Household income experience

Released
2/09/2020

The impact of the COVID-19 pandemic, resulting containment measures and government support packages have all had an impact on household income in the quarter.

Composition of household income in June quarter

Household income (measured as gross disposable income) rose 2.2%, reflecting a rise in non-labour income (consisting of investment income, earnings from unincorporated businesses and social assistance benefits). Earnings from unincorporated businesses (measured as gross mixed income) rose 21.9% as businesses received government support from the JobKeeper and the Boosting Cash Flow for Employers policies. The impact of subsidies in the economy in the June quarter is outlined in the Government support for business article.

Household compensation of employees fell 2.2%, the largest decline recorded in the national accounts, reflecting steep declines in employment and hours worked.

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The rise in social assistance benefits (41.6%) was due to an increase in the number of benefit recipients and additional COVID-19 related support payments including, the coronavirus supplement (additional $550 payment) and the initial Economic support payment (one off $750 payment). Government has announced that these support payments related to COVID-19 will continue into the September and December quarters.

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Household net saving

Household net saving rose $42.0b to $59.5b in the June quarter national accounts. The rise in saving was driven by a $35.2b fall in household spending with decreased spending on services due to temporary shutdown of businesses and movement restrictions. Household income rose $7.1b driven by increases in gross mixed income and social assistance benefits.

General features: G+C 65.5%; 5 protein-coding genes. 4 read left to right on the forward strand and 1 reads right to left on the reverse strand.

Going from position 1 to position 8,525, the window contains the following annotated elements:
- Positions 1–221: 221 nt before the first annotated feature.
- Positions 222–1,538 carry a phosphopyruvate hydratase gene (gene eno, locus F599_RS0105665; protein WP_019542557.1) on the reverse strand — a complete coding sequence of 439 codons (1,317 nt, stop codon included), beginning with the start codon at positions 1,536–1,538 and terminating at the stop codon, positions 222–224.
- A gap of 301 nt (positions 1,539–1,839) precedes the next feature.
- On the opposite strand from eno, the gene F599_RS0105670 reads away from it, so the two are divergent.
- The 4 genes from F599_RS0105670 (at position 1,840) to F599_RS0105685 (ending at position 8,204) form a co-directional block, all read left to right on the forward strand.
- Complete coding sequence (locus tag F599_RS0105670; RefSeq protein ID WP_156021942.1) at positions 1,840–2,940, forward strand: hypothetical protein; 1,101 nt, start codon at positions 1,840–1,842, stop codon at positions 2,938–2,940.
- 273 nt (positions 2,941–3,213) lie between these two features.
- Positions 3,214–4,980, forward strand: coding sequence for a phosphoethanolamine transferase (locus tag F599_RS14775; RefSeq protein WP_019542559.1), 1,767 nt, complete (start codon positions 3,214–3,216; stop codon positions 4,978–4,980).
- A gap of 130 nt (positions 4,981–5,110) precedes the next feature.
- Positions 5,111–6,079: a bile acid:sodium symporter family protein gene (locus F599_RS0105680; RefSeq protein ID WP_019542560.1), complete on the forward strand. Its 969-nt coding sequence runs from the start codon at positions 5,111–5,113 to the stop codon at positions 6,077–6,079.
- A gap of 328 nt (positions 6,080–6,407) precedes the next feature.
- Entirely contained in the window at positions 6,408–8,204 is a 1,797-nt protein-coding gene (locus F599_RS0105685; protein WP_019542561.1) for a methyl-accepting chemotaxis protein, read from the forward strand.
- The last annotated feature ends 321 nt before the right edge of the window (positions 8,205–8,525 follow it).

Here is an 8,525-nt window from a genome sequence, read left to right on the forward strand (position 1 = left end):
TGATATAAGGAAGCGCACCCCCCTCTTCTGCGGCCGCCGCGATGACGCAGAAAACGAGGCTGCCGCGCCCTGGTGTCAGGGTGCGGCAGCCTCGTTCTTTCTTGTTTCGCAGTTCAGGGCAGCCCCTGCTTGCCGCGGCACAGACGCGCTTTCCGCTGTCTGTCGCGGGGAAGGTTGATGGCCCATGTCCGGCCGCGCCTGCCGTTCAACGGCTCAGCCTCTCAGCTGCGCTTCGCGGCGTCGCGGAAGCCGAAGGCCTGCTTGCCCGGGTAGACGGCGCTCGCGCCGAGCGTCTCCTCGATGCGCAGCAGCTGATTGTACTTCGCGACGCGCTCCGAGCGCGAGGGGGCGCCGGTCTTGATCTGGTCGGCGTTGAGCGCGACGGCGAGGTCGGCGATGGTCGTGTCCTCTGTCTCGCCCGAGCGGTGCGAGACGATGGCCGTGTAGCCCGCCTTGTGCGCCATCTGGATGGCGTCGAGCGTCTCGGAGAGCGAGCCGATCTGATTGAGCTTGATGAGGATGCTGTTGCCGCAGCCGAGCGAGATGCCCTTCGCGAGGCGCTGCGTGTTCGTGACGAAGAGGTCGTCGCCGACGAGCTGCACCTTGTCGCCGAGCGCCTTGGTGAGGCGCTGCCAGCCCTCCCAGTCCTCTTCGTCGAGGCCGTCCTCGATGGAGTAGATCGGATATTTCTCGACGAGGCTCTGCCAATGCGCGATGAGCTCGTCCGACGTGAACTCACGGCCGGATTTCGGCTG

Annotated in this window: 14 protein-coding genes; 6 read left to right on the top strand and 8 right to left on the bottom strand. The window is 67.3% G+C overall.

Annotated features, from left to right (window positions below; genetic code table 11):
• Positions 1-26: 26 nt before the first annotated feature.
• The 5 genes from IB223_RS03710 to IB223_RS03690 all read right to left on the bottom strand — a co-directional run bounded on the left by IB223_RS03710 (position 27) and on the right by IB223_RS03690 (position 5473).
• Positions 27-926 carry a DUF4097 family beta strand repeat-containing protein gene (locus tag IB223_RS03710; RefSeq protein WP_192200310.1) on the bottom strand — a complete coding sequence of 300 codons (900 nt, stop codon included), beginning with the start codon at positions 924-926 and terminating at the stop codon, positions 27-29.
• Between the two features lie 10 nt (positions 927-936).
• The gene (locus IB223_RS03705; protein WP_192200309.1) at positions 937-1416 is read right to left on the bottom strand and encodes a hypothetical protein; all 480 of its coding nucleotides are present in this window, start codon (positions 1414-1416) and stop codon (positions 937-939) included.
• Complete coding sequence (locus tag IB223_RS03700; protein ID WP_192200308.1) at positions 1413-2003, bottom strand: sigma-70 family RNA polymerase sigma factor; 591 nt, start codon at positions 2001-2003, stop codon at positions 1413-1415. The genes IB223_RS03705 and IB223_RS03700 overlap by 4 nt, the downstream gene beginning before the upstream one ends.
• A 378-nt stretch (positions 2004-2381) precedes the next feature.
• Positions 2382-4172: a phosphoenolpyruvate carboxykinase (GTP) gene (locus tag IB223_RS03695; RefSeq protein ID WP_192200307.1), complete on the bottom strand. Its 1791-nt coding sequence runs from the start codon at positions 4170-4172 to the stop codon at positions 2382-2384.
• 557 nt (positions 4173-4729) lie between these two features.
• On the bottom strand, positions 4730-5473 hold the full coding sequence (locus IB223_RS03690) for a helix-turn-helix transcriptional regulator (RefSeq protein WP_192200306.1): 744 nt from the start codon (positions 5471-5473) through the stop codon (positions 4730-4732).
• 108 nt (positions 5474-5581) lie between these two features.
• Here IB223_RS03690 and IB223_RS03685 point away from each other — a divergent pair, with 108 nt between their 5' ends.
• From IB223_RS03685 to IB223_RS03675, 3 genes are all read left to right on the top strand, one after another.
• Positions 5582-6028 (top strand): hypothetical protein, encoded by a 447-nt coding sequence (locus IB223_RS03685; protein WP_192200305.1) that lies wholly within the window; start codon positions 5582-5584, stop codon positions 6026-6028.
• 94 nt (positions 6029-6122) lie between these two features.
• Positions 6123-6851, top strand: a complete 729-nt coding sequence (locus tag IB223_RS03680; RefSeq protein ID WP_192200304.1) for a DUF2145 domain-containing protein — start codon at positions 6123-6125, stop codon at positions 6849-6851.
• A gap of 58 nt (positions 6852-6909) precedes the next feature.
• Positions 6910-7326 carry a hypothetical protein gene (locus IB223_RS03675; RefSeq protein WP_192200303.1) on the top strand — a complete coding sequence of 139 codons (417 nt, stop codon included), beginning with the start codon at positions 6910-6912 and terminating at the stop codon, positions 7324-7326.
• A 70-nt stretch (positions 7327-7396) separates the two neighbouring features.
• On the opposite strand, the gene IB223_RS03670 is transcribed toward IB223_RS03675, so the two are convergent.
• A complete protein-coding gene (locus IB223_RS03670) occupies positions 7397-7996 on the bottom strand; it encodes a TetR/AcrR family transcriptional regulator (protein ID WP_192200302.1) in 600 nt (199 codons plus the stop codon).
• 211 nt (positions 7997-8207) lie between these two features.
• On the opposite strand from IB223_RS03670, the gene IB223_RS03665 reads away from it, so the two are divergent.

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Household income experience

The government introduced a range of policies that had an impact on household net saving in the June quarter. The JobKeeper and Boosting Cash Flow for Employers policies contributed to both compensation of employees and gross mixed income. The Coronavirus supplement and the Economic support payments contributed to social assistance benefits received by households.

Excluding these government support payments, household income would have fallen to $283.5b, which is $48.0b less than the National Accounts estimate of household income.

In addition to these government support policies, other initiatives were introduced to support households which are not recorded as household income within the System of National Accounts conceptual framework.

These other initiatives included:

  • Early access to superannuation
  • Supplementary relief packages for individuals and business (including loan deferrals)
  • Rent deferral arrangements


For analytical purposes and to provide further information on the income experience of households in the June quarter, estimates for these initiatives have been added to household income and net saving. Early access to superannuation added $18.1b to total gross income while loan and rent deferrals reduced income payable by $1.5b. The inclusion of these initiatives results in an addition of $19.6b of household income above the standard national accounts measure.

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Source: ABS, Australian Prudential Regulation Authority (APRA), DSS
 

Household saving ratio

As described above, the published National Accounts estimate of household saving ratio was 19.8%. Excluding the COVID-19 related government support payments, the household saving ratio would have been 4.6% (assuming unchanged household consumption behaviour). Including other support initiatives, such as early access to superannuation, would have increased the household saving ratio to 24.8%.

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